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Scrum Team & Efficiency
- Aditya Kappagantula
Efficiency 𝛼 Predictability
Scrum Team Constitution
Product
Owner
QA
Member[s]
Scrum
Master
UX Team
Software
Architect
Sr.
Developers
Developers
Recurring Team Procedures
 Daily Standup
 Bi-Weekly Planning
 Weekly Stakeholder Meeting[Scrum Master, Product Owner & ...
Daily Standup
 Team members meet, ideally in the morning hours, to update other team
members and stake holders about
 Wh...
Bi-Weekly Planning
 Team meets bi-weekly to identify the project modules/features that it is going to
accomplish in the n...
Weekly Stake Holder Meeting
 A story point of 1 corresponds to 8 hours or 1 day of work.
 The stakeholders [Scrum Master...
Bi-Weekly Demo
 A bi-weekly demo ensures that every team member and stake holder is aware
of the progress made in the pro...
Bi-Weekly Metrics Evaluation
 A schema with below details ensures that stake holders can correctly estimate
the team’s ca...
Bi-Weekly Retrospective Meeting
 After the demo and before planning next sprint, the team should meet to
classify their o...
Story Acceptance Criteria
 Developer breaks stories into achievable tasks
 QA starts writing test cases for the tasks/st...
FAQ I
 Can Scrum Master code?
 Yes. But ideally SM takes very less load. SM’s role is more focused on resolving inter
te...
FAQ II
 Can Software Architect role be replaced with Sr. Developers?
 Yes. The job of SA is to ensure that team sticks t...
Thank you!
 My observations in this presentation comes from my experience of being in
the Software Industry in various ro...
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Scrum team and efficiency

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An outline of Scrum Team and Performance improvement from experience.

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Scrum team and efficiency

  1. 1. Scrum Team & Efficiency - Aditya Kappagantula
  2. 2. Efficiency 𝛼 Predictability
  3. 3. Scrum Team Constitution Product Owner QA Member[s] Scrum Master UX Team Software Architect Sr. Developers Developers
  4. 4. Recurring Team Procedures  Daily Standup  Bi-Weekly Planning  Weekly Stakeholder Meeting[Scrum Master, Product Owner & Software Architect]  Bi-Weekly Demo  Bi-Weekly Metrics Evaluation  Bi-Weekly Retrospective Meeting  Optional Hip-Sprint once in every 4 sprints [Time dedicated to resolve bugs that got introduced in development or refactor code]
  5. 5. Daily Standup  Team members meet, ideally in the morning hours, to update other team members and stake holders about  What they worked on the previous day  What they plan to work today  Any unforeseen risks/dependencies discovered  Typically a standup meet should not exceed more than 10 minutes at max for a team of 5 Developers, 2 QA, 1 PO, 1SM [UX team members and S/W Architects generally don’t have daily updates]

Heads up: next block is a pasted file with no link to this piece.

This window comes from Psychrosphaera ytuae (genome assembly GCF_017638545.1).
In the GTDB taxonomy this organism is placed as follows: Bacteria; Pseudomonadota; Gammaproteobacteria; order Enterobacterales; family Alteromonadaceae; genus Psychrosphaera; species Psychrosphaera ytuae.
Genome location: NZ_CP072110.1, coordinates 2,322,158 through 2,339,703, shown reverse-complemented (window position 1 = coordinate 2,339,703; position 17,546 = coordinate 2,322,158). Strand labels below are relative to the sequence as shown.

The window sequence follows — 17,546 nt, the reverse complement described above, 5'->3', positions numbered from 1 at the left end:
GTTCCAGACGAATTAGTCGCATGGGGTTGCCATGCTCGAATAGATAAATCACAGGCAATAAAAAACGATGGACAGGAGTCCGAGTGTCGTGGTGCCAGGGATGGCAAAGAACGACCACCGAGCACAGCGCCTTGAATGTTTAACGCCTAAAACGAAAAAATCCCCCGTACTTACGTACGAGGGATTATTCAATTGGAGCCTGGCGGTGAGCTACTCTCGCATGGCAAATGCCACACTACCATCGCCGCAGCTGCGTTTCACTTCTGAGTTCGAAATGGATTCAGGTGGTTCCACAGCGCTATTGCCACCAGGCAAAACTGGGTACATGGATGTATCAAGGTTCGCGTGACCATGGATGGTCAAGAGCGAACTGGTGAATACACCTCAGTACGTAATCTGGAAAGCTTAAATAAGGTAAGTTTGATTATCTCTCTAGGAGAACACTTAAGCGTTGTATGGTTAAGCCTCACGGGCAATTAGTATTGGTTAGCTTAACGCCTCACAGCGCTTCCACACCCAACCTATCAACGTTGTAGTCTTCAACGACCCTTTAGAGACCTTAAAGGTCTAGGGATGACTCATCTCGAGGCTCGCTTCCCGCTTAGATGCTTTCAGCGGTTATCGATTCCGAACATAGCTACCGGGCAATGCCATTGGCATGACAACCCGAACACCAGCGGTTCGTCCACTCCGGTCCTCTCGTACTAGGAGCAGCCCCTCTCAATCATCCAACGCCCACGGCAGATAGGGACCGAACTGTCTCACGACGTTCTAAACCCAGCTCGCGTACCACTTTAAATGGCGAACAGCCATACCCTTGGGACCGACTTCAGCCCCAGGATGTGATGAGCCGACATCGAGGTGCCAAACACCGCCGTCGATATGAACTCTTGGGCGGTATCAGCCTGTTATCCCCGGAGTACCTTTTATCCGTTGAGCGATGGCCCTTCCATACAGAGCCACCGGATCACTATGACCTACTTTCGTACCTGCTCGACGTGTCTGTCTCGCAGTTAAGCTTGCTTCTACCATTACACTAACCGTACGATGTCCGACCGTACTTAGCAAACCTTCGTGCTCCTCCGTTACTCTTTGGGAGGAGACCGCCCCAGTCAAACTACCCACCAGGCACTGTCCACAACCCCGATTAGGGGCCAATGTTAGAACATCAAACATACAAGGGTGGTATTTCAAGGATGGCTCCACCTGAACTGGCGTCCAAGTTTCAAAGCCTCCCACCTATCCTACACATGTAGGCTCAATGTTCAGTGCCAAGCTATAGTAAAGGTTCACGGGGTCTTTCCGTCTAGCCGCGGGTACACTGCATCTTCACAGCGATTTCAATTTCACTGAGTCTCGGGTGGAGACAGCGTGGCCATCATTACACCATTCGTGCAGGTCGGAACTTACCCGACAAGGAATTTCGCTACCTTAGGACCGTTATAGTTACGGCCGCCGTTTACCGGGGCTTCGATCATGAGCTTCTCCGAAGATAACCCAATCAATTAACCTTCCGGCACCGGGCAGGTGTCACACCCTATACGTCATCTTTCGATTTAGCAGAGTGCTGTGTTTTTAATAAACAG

6. 6. Bi-Weekly Planning  Team meets bi-weekly to identify the project modules/features that it is going to accomplish in the next two weeks [a sprint]  Product Owner, Software Architect and Scrum Master breaks the work to be done into multiple stories well ahead before the meeting.  Team members pick the stories from a lot or, SA and SM assigns each story to a team member based on their previous related stories.  Team estimates the number of development hours including automated test case development time and votes points [1,2,3,5 or 8] for each story, all at a time.  A discussion happens between developers and software architect to arrive at a consensus on the points to be assigned to the story and the story is accepted for development  On an average a developer who is well acquainted with the project should be able to accomplish 6-10 points per sprint
  7. 7. Weekly Stake Holder Meeting  A story point of 1 corresponds to 8 hours or 1 day of work.  The stakeholders [Scrum Master and Software Architect, PO is optional] meet once a week is completed from planning to understand if all the stories which are less than 3 points in value have already been accepted as completed.  Any “failed to meet acceptance criteria stories” are identified and SA investigates into why the plan has failed along with the corresponding developer.  A spike story is added to current or next sprint as per requirement.